Nearer My God is so much more than just an album that throws caution to the wind. Anyone who has followed Foxing through The Albatross and Dealer will feel the impact of the band’s growth on what can only be described as a coming-of-age. They execute their first true guitar solo to absolute perfection on the supercharged “Lich Prince”. The unhinged screams midway through “Grand Paradise” are jarring; the kind of awakening that has defined some of indie’s most notable past acts. The record’s overarching concept is paranoid yet topical, injecting apocalyptic imagery into everything from the album title to the four horses gracing the cover art. This is Foxing embracing their wildest eccentricities and growing into those massive shoes at the same time. It’s a revelation. (2018)
28The Dear Hunter
Act IV: Rebirth in Reprise


Casey Crescenzo is an absolute madman, which is of course meant as a compliment. For as over-the-top as his ventures typically are, he possesses rare enough talent to make even the most wildly clashing concepts fit together in perfect, seamless harmony. Act IV might display that better than any other Dear Hunter album. Throughout the full-blown orchestral movements, poignant strings, and grandiose hooks that border on pop, there isn’t a single track that feels contrived or out of place. From the oceanic love metaphors found on “Waves” all the way through the charmingly self-indulgent “King of Swords”, it’s just one effortless and cohesive progression through some of the best material that The Dear Hunter have ever written. Even less obvious cuts, like the serene “Is There Anybody Here?”, demand to be heard due simply to the strength of the melodies. If progressive rock with catchy pop choruses is your thing, then Act IV will change your life. (2015)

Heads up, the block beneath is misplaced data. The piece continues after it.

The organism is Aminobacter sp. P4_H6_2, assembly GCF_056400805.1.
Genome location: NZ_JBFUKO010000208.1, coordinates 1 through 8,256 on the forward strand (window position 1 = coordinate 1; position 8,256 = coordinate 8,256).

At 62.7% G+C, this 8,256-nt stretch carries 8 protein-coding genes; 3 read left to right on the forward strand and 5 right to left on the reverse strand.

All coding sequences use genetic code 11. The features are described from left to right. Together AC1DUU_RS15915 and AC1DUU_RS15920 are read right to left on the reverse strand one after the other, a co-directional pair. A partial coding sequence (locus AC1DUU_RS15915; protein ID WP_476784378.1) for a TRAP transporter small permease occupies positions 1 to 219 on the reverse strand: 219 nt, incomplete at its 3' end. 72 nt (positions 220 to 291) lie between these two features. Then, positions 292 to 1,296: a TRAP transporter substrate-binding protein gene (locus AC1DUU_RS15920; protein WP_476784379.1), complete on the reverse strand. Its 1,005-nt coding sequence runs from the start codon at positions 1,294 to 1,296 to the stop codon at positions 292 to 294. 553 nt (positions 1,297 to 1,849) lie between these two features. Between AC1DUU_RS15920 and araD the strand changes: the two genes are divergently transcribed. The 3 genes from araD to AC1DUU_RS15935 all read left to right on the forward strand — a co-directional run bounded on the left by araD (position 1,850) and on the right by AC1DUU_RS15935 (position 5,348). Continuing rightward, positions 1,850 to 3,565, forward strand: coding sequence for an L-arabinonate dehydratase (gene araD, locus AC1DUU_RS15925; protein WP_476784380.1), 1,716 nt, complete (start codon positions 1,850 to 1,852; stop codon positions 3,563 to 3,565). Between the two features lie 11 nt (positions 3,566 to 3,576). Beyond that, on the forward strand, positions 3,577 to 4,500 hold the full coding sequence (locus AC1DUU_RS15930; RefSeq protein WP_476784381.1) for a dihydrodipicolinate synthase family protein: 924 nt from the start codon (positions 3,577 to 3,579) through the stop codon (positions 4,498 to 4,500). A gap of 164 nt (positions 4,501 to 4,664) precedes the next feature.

27Father John Misty
I Love You, Honeybear


Honeybear is self-absorbed, cynical, insulting, and sometimes downright uncomfortable, but the fact that Father John Misty just makes you love him even more for it is exactly what allows it to be such an undeniable success. Tillman’s soulful accounts of the fucked up side of love are everything that is simultaneously attractive and off-putting about this record, as he puts forth narrations like “I obliged later on when you begged me to choke you” or “When you’re smiling and astride me / I can hardly believe I’ve found you.” These aren’t your typical PG candy-hearted lyrics; they're the opposite of such artificial emblems. It’s the fetishes we hide in our bedroom, the fucked up thoughts we keep to ourselves, and the narcissistic attitude that we suppress daily in order to keep our relationships functioning. It may also be the realest “love album” you’ll hear this decade. (2015)
26Low Roar
0


Ryan Karazijah’s Icelandic project Low Roar was born out of a desire to make music inspired by his surroundings. If Iceland is one-half as beautiful as his sophomore release 0, then it’s settled: I’m uprooting my entire life and moving there tomorrow. 0 manages to ebb and flow with magnificent contrast and subtle depth, all the while spanning a wide range of influences that don’t fall under the umbrella of your typical indie rock album. There’s the post-rock grandeur of “I’m Leaving”, the moody, electronically underscored “Easy Way Out”, and the sprightly acoustic folk ballad “In The Morning.” No matter what path 0 explores – and trust me, it leaves very few rocks unturned – it just seems to effortlessly succeed. The eighty-seven minute runtime may prove to be a daunting task for some, but those who allow themselves to be swept up in this diverse, genre-bending affair will find some of the most aesthetically pleasing, profoundly meaningful music that this decade has to offer. (2014)
25mewithoutYou
Ten Stories